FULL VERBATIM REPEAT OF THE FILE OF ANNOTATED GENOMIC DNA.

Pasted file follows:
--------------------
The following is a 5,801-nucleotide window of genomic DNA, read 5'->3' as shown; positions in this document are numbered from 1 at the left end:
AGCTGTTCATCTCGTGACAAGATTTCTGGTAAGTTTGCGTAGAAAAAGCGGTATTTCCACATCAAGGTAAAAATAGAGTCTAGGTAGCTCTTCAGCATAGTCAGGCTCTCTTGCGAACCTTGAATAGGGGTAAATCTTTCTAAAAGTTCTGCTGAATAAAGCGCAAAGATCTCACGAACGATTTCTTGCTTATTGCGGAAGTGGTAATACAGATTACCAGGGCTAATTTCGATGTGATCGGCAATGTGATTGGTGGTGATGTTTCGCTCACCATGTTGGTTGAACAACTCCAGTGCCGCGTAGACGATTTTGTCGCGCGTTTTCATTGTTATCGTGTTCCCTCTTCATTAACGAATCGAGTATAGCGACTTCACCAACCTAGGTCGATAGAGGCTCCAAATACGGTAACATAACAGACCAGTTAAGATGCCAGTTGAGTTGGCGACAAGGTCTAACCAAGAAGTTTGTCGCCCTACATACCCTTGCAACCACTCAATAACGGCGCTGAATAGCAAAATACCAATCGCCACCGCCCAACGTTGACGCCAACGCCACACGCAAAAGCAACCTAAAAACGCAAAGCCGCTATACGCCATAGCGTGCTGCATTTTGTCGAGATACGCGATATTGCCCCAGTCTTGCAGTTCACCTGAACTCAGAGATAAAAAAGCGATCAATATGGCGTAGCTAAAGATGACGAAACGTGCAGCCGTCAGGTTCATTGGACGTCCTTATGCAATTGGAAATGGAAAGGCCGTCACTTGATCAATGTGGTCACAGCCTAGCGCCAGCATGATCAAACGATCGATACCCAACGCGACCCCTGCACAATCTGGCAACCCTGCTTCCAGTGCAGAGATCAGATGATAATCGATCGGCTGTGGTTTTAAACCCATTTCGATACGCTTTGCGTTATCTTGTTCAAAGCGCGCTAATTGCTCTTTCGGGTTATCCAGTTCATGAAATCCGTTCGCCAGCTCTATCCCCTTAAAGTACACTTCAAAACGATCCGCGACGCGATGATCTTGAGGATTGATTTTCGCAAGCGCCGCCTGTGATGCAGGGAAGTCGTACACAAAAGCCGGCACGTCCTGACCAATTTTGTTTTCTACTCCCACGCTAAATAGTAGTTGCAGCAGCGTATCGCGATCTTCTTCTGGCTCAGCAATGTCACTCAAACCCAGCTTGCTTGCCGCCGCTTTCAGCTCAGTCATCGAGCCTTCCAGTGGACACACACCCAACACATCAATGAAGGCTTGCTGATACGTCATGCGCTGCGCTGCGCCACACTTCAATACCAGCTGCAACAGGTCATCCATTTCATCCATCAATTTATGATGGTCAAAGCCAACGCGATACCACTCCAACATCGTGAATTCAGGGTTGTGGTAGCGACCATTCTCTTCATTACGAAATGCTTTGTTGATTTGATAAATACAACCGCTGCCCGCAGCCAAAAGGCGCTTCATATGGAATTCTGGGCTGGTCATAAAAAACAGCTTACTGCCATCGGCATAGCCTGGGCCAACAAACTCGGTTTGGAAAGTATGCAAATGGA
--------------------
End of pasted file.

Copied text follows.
The following is a 5,801-nucleotide window of genomic DNA, read 5'->3' as shown; positions in this document are numbered from 1 at the left end:
AGCTGTTCATCTCGTGACAAGATTTCTGGTAAGTTTGCGTAGAAAAAGCGGTATTTCCACATCAAGGTAAAAATAGAGTCTAGGTAGCTCTTCAGCATAGTCAGGCTCTCTTGCGAACCTTGAATAGGGGTAAATCTTTCTAAAAGTTCTGCTGAATAAAGCGCAAAGATCTCACGAACGATTTCTTGCTTATTGCGGAAGTGGTAATACAGATTACCAGGGCTAATTTCGATGTGATCGGCAATGTGATTGGTGGTGATGTTTCGCTCACCATGTTGGTTGAACAACTCCAGTGCCGCGTAGACGATTTTGTCGCGCGTTTTCATTGTTATCGTGTTCCCTCTTCATTAACGAATCGAGTATAGCGACTTCACCAACCTAGGTCGATAGAGGCTCCAAATACGGTAACATAACAGACCAGTTAAGATGCCAGTTGAGTTGGCGACAAGGTCTAACCAAGAAGTTTGTCGCCCTACATACCCTTGCAACCACTCAATAACGGCGCTGAATAGCAAAATACCAATCGCCACCGCCCAACGTTGACGCCAACGCCACACGCAAAAGCAACCTAAAAACGCAAAGCCGCTATACGCCATAGCGTGCTGCATTTTGTCGAGATACGCGATATTGCCCCAGTCTTGCAGTTCACCTGAACTCAGAGATAAAAAAGCGATCAATATGGCGTAGCTAAAGATGACGAAACGTGCAGCCGTCAGGTTCATTGGACGTCCTTATGCAATTGGAAATGGAAAGGCCGTCACTTGATCAATGTGGTCACAGCCTAGCGCCAGCATGATCAAACGATCGATACCCAACGCGACCCCTGCACAATCTGGCAACCCTGCTTCCAGTGCAGAGATCAGATGATAATCGATCGGCTGTGGTTTTAAACCCATTTCGATACGCTTTGCGTTATCTTGTTCAAAGCGCGCTAATTGCTCTTTCGGGTTATCCAGTTCATGAAATCCGTTCGCCAGCTCTATCCCCTTAAAGTACACTTCAAAACGATCCGCGACGCGATGATCTTGAGGATTGATTTTCGCAAGCGCCGCCTGTGATGCAGGGAAGTCGTACACAAAAGCCGGCACGTCCTGACCAATTTTGTTTTCTACTCCCACGCTAAATAGTAGTTGCAGCAGCGTATCGCGATCTTCTTCTGGCTCAGCAATGTCACTCAAACCCAGCTTGCTTGCCGCCGCTTTCAGCTCAGTCATCGAGCCTTCCAGTGGACACACACCCAACACATCAATGAAGGCTTGCTGATACGTCATGCGCTGCGCTGCGCCACACTTCAATACCAGCTGCAACAGGTCATCCATTTCATCCATCAATTTATGATGGTCAAAGCCAACGCGATACCACTCCAACATCGTGAATTCAGGGTTGTGGTAGCGACCATTCTCTTCATTACGAAATGCTTTGTTGATTTGATAAATACAACCGCTGCCCGCAGCCAAAAGGCGCTTCATATGGAATTCTGGGCTGGTCATAAAAAACAGCTTACTGCCATCGGCATAGCCTGGGCCAACAAACTCGGTTTGGAAAGTATGCAAATGGA